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dc.contributor.authorMcLachlan, Sarah
dc.contributor.authorKeatley, David
dc.contributor.authorStiff, Chris
dc.contributor.authorHagger, Martin
dc.contributor.editorJackson, RG
dc.date.accessioned2018-10-09T03:11:58Z
dc.date.available2018-10-09T03:11:58Z
dc.date.issued2010
dc.identifier.isbn978-1-60876-870-7
dc.identifier.urihttp://hdl.handle.net/10072/143329
dc.description.abstractShame has been identified as an intense unpleasant emotion (Wicker, Payne, & Morgan, 1973) with potentially deleterious effects on motivation and goal-striving (Fischer & Tangney, 1995). This chapter aims to explore the utility of self-determination theory (SDT) in understanding the experience of shame and the effects of being motivated by shame avoidance. Key constructs and mechanisms from SDT that explain the adaptive and maladaptive effects of shame experience and shame avoidance on behaviour will be identified and discussed. Specifically, introjected regulation, one of six regulatory styles specified by SDT, is particularly pertinent to well-documented associations between shame, maladaptive coping, and avoidant behavioural tendencies (e.g., Tangney, Fischer, Flicker, & Barlow, 1996). Introjected regulation is considered a psychological mediator characterised by avoidance of thoughts of shameful experiences or behaviours that could result in shameful emotional reactions in the future. The value of SDT in explaining and evaluating behavioural consequences of shame will be discussed using applied examples from educational, health, and resource conservation research. As the regulatory styles proposed by SDT have differing patterns of associations with psychological well-being, behavioural quality, and persistence, the theory can offer both an account of the consequences of shame and methods through which to reduce maladaptive reactions to this emotion. Ideas for further research approaching shame from an SDT perspective will be proposed, including an examination of whether inducing particular motivational orientations could serve as a buffer against the maladaptive effects of shame.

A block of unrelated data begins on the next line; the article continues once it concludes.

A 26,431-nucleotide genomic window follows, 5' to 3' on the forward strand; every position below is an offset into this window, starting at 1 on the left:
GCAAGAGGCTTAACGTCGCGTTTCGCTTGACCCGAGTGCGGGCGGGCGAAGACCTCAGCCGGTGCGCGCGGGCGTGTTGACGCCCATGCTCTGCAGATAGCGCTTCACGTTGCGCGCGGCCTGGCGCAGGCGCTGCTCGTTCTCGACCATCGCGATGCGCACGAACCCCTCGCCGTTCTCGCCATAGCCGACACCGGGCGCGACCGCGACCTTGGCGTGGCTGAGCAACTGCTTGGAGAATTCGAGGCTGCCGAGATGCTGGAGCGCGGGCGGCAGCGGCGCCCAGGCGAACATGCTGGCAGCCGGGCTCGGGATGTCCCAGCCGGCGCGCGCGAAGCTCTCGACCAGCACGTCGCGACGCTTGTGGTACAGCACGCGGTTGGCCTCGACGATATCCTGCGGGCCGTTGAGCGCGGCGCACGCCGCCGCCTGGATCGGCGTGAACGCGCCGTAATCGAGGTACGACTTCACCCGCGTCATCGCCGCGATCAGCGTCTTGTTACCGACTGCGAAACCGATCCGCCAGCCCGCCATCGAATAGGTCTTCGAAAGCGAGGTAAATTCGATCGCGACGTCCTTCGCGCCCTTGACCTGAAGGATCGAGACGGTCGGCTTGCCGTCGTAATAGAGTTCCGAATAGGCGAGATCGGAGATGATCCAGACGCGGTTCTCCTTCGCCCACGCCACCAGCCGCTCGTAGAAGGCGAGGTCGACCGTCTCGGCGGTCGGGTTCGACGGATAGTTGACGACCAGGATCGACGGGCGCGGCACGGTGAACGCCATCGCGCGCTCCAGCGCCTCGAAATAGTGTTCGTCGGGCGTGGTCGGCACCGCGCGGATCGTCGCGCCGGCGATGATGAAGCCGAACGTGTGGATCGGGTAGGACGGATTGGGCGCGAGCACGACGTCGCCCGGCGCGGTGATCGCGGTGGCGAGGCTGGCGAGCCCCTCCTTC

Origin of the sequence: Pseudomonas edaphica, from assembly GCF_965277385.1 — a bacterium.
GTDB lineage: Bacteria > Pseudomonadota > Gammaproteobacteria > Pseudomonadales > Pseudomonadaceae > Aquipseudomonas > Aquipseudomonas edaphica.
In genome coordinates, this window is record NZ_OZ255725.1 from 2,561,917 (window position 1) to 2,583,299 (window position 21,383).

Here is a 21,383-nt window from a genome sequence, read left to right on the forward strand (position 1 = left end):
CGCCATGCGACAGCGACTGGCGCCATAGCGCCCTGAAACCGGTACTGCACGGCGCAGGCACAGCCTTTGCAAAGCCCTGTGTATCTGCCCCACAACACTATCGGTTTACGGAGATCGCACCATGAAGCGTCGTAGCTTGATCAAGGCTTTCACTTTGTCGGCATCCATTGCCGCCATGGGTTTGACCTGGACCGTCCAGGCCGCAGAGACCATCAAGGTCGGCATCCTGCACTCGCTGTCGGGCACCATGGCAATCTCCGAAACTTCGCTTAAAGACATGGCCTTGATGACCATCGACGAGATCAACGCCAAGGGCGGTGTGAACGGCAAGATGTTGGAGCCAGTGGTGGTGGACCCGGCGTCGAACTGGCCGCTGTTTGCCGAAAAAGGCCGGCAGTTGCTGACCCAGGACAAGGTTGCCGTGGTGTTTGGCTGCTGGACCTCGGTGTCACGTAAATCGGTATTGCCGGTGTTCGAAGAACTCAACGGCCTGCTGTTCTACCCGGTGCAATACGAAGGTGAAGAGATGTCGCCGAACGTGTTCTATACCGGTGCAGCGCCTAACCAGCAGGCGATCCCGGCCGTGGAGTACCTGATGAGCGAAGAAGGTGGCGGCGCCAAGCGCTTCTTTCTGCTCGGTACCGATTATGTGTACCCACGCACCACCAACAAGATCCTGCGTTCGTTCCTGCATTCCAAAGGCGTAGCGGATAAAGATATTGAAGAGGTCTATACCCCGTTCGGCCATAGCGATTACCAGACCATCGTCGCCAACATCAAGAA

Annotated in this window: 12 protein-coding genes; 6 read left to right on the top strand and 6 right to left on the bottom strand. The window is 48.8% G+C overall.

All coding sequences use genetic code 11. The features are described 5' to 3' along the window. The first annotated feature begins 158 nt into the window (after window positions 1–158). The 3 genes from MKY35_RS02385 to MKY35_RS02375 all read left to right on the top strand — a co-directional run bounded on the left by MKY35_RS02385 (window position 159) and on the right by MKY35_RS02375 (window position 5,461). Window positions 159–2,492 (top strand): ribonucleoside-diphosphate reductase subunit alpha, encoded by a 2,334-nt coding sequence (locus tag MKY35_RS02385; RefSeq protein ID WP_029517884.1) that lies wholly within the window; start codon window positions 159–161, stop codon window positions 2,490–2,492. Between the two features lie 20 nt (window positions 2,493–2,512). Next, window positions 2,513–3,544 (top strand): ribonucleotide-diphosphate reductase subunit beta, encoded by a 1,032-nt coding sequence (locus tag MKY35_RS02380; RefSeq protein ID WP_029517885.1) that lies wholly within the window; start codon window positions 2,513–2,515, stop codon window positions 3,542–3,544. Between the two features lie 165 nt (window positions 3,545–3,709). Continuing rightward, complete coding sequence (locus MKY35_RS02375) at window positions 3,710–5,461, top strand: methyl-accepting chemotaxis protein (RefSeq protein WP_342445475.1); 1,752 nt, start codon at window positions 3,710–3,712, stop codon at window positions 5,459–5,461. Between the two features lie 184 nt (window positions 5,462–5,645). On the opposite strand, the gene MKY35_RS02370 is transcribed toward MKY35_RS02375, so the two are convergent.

dc.description.peerreviewedYes
dc.languageEnglish
dc.language.isoeng
dc.publisherNova Science Publishers, Inc.
dc.publisher.placeUnited States
dc.publisher.urihttps://www.novapublishers.com
dc.relation.ispartofbooktitlePsychology of Neuroticism and Shame
dc.relation.ispartofchapter11
dc.relation.ispartofpagefrom211
dc.relation.ispartofpageto224
dc.subject.fieldofresearchPsychology not elsewhere classified
dc.subject.fieldofresearchcode170199
dc.titleShame: A self-determination theory perspective
dc.typeBook chapter
dc.type.descriptionB1 - Chapters
dc.type.codeB - Book Chapters
gro.hasfulltextNo Full Text
gro.griffith.authorHagger, Martin S.


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